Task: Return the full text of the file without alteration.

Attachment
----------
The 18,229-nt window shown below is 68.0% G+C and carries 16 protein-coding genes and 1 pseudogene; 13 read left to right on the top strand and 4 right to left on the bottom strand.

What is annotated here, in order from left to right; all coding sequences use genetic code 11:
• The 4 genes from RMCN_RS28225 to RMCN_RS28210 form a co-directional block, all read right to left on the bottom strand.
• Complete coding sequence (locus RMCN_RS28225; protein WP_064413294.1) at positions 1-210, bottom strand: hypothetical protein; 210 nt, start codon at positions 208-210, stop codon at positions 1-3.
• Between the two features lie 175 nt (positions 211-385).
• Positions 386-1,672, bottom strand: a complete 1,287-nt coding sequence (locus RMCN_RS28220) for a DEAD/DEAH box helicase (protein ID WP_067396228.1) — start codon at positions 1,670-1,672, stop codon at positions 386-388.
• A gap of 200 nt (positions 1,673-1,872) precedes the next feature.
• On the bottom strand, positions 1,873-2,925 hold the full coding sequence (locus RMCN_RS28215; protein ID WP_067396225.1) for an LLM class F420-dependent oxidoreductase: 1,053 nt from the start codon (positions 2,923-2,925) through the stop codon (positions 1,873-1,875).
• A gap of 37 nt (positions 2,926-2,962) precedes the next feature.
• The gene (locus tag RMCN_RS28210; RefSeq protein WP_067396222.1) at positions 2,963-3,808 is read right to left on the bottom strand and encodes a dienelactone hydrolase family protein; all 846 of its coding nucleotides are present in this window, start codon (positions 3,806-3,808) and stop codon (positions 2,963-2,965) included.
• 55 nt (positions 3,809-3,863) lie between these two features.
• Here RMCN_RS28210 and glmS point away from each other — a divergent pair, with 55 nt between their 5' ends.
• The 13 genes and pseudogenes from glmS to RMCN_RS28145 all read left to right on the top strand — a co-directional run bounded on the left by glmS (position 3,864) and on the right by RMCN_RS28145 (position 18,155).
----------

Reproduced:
The 18,229-nt window shown below is 68.0% G+C and carries 16 protein-coding genes and 1 pseudogene; 13 read left to right on the top strand and 4 right to left on the bottom strand.

What is annotated here, in order from left to right; all coding sequences use genetic code 11:
• The 4 genes from RMCN_RS28225 to RMCN_RS28210 form a co-directional block, all read right to left on the bottom strand.
• Complete coding sequence (locus RMCN_RS28225; protein WP_064413294.1) at positions 1-210, bottom strand: hypothetical protein; 210 nt, start codon at positions 208-210, stop codon at positions 1-3.
• Between the two features lie 175 nt (positions 211-385).
• Positions 386-1,672, bottom strand: a complete 1,287-nt coding sequence (locus RMCN_RS28220) for a DEAD/DEAH box helicase (protein ID WP_067396228.1) — start codon at positions 1,670-1,672, stop codon at positions 386-388.
• A gap of 200 nt (positions 1,673-1,872) precedes the next feature.
• On the bottom strand, positions 1,873-2,925 hold the full coding sequence (locus RMCN_RS28215; protein ID WP_067396225.1) for an LLM class F420-dependent oxidoreductase: 1,053 nt from the start codon (positions 2,923-2,925) through the stop codon (positions 1,873-1,875).
• A gap of 37 nt (positions 2,926-2,962) precedes the next feature.
• The gene (locus tag RMCN_RS28210; RefSeq protein WP_067396222.1) at positions 2,963-3,808 is read right to left on the bottom strand and encodes a dienelactone hydrolase family protein; all 846 of its coding nucleotides are present in this window, start codon (positions 3,806-3,808) and stop codon (positions 2,963-2,965) included.
• 55 nt (positions 3,809-3,863) lie between these two features.
• Here RMCN_RS28210 and glmS point away from each other — a divergent pair, with 55 nt between their 5' ends.
• The 13 genes and pseudogenes from glmS to RMCN_RS28145 all read left to right on the top strand — a co-directional run bounded on the left by glmS (position 3,864) and on the right by RMCN_RS28145 (position 18,155).